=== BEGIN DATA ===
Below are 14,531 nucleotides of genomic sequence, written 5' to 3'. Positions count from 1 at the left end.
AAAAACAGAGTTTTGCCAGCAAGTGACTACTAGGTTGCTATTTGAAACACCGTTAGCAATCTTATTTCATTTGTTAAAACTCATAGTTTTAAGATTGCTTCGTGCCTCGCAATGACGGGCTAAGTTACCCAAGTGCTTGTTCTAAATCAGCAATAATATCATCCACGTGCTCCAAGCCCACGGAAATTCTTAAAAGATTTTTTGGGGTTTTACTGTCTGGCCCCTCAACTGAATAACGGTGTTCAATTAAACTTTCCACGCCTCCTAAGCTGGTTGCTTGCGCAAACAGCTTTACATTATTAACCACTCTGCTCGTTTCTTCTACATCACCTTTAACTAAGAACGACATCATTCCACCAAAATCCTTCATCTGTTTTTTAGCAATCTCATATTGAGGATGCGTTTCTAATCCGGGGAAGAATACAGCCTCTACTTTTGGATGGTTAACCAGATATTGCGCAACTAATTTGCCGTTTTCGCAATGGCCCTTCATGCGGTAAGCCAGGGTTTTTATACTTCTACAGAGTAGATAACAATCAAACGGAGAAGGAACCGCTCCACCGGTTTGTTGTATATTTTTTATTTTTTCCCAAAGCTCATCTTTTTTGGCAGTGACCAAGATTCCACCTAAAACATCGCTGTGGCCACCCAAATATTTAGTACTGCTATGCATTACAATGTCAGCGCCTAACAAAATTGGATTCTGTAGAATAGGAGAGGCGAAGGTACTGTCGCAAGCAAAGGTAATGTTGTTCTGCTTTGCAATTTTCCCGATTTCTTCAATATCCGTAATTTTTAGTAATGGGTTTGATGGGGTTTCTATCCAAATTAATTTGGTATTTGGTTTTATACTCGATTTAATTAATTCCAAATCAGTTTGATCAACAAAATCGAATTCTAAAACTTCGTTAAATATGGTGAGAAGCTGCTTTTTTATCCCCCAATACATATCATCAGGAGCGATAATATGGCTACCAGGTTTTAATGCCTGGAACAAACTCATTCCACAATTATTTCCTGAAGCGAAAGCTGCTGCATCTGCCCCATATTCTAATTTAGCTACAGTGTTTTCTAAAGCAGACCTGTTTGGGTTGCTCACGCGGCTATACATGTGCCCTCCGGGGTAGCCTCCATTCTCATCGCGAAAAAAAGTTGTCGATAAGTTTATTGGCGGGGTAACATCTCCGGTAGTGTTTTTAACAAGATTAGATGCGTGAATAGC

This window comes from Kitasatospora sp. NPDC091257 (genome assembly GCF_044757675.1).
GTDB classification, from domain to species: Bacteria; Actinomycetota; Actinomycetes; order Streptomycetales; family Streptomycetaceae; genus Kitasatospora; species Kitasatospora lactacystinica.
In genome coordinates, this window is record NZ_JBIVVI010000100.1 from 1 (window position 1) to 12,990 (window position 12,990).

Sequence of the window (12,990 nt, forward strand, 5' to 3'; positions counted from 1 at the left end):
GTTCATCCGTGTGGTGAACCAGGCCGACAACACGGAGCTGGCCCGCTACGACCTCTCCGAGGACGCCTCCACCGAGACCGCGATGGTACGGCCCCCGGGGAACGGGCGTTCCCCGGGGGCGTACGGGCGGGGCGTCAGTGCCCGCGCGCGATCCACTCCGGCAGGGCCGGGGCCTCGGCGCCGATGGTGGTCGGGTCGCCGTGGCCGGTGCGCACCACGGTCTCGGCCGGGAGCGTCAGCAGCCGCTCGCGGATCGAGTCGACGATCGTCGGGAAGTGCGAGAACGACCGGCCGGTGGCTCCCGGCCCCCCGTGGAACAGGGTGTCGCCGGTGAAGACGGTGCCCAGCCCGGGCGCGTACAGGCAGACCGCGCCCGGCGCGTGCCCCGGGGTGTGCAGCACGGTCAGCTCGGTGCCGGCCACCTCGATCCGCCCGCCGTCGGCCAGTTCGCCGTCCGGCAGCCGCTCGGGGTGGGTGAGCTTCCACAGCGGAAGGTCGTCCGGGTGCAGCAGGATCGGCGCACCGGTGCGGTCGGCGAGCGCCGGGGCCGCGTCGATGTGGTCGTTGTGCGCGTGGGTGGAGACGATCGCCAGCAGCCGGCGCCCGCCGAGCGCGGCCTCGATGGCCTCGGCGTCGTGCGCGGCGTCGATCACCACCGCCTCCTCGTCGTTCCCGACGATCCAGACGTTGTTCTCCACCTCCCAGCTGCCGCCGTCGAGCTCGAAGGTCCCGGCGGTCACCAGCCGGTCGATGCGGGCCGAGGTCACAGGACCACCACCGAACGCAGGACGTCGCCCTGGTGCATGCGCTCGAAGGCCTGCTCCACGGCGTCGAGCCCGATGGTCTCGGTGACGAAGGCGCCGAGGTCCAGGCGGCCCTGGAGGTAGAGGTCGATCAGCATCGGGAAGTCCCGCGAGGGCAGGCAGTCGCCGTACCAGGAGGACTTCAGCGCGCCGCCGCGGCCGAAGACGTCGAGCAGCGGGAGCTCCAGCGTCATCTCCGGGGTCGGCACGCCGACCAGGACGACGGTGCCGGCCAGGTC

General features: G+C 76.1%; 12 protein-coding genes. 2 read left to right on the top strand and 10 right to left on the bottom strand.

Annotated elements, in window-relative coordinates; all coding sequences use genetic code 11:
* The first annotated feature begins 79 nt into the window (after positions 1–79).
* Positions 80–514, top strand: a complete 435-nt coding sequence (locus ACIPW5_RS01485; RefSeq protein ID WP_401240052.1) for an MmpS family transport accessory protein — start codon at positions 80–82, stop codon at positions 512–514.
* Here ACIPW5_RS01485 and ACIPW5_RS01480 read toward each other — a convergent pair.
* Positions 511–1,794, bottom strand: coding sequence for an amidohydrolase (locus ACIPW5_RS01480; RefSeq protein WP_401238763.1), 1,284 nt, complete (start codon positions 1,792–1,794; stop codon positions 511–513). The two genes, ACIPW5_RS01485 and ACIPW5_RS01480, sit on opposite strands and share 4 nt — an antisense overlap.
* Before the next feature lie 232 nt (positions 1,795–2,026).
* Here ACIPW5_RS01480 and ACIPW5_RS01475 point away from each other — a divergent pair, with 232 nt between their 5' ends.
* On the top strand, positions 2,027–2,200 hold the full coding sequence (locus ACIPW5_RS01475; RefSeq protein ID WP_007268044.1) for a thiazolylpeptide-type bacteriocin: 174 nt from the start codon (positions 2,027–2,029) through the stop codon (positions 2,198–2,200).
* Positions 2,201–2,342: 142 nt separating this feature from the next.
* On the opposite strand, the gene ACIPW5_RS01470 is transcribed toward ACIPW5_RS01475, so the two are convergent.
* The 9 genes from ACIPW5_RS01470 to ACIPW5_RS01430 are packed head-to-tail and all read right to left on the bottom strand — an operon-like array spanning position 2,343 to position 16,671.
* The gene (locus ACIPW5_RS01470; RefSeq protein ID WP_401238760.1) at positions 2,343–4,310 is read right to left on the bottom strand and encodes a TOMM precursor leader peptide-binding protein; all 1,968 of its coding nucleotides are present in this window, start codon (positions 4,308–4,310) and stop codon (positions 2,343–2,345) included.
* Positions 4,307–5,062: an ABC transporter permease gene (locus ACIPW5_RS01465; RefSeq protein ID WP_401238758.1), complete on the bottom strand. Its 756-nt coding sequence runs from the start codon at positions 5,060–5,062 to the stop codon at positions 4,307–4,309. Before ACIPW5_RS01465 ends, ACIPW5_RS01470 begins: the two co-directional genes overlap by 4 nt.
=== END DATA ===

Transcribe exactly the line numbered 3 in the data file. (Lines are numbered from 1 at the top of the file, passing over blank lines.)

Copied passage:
This window comes from Kitasatospora sp. NPDC091257 (genome assembly GCF_044757675.1).